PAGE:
Free Agent Profile: Joc Pederson is a rebound candidate after a down year with the Giants

Ryley Delaney
8 months ago
After accepting a qualifying offer last winter, this lefty slugger is back on the open market.
This is a free agent profile, where we take a look at the players on the open market this winter and whether or not they would be fits for the Blue Jays. In this article, we’re going to take a look at two-time All-Star and two-time World Series Champion Joc Pederson.

Joc Pederson’s 2023:

The 2023 season wasn’t Joc Pederson’s best. After accepting a qualifying offer from the San Francisco Giants, Pederson preceded to slash .235/.348/.416 with 15 homers in 425 plate appearances, along with a 13.4 BB% (second highest with over 100 plate appearances), and a 20.9 K%. All in all, this was a 111 wRC+, still well above average, but a significant drop off from the season before.
Pederson earned that qualifying offer because he slashed .274/.353/.521 with 23 homers and a 9.7 BB% and 23.1 K% in 433 plate appearances in 2022. This gave him his highest wRC+ in his career at 146.
For his entire career, Pederson has slashed .237/.336/.464 with 186 homers in 3856 plate appearances. He also has an 11.5 BB% and a 23.7 K%, which is quite surprising as he had a 29.1 K% in his first full season and a 27.3 K% in his sophomore season.

Joc Pederson’s contract:

Pederson accepted the qualifying offer the Giants extended him after the 2022 season worth $19.65 million. After a season where he had a 111 wRC+, it’s all but a guarantee that Pederson’s next contract will come at an annual value well below that number. 
Unfortunately, neither Jim Bowden’s The Athletic prediction article nor MLB Trade Rumors give an estimate as to what he’ll make in 2024, as Pederson isn’t among this winter’s top free agents. Predicting his contract is quite challenging, as there’s much more than how he performed in 2023.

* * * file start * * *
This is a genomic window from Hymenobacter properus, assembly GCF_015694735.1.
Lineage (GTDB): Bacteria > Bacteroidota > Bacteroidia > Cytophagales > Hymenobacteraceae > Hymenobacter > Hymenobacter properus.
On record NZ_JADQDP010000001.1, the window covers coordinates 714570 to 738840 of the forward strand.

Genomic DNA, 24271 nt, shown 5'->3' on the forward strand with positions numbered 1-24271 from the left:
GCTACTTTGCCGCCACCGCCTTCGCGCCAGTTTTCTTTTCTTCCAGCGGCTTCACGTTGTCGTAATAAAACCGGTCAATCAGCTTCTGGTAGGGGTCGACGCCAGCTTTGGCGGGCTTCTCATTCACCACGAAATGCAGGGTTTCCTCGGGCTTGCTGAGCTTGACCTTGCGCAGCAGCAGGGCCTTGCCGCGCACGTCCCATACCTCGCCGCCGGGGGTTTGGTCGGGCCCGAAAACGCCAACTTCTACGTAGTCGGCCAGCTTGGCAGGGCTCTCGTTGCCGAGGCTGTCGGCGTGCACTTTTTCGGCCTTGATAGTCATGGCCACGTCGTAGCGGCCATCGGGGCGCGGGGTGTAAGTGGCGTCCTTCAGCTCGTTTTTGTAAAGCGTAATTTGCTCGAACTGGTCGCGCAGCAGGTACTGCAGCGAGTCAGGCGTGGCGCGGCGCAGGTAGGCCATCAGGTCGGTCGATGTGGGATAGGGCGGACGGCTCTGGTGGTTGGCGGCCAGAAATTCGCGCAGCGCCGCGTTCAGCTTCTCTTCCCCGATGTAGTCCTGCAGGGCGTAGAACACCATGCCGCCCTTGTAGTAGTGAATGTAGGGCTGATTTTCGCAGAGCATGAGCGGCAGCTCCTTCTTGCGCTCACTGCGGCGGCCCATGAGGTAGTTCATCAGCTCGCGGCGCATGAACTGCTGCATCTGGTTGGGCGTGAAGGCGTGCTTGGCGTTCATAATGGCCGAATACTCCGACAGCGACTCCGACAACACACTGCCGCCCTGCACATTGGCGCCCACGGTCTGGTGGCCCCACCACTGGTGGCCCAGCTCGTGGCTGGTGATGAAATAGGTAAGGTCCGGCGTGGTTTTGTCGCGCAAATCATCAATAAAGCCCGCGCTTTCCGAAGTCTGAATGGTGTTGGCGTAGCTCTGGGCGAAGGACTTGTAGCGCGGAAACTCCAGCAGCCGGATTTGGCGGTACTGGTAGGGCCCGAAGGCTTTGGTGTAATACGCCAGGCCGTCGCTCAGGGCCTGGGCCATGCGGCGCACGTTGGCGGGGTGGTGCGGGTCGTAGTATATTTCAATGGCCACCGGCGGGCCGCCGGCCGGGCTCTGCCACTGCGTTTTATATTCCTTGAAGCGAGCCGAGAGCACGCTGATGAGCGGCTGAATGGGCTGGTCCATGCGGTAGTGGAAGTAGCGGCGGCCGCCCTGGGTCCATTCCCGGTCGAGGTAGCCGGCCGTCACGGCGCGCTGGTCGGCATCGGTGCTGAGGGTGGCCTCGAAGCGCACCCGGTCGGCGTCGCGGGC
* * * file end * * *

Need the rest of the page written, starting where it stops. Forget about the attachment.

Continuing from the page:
For context, Jurickson Profar had a 111 wRC+ after the 2022 season, but didn’t have the same success in his career that Pederson has. He ended up signing a one-year deal with the Rockies worth $7.75 million, but was later released due to poor performance. I’d imagine, due to Pederson’s track record and a weaker free agency, that the lefty slugger will probably earn a two or three-year deal at about $10 million to $13 million a season.

Is Joc Pederson a fit for the Blue Jays?

The Blue Jays need another left-handed batting power bat, but it would also be ideal if they can find that hitter who can also play either third base or left field. Pederson only played 204 innings in the outfield last season and posted  -5 Defensive Runs Saved and -4 Outs Above Average in that short time. In reality, Pederson is more of a designated hitter at this point.
Pederson isn’t a bad option for the Jays in the small confines of Rogers Centre and in fact, Shi Davidi and Ben Nicholson-Smith of Sportsnet suggested that he could be an option for the Jays. However, there are better designated hitting options and better left-handed batting outfielders.
If he remains unsigned when the calendar flips to 2024, there’d be a lot more of a chance the Jays look into him, but as of now, they’re better served looking elsewhere for more multi-dimensional players. 


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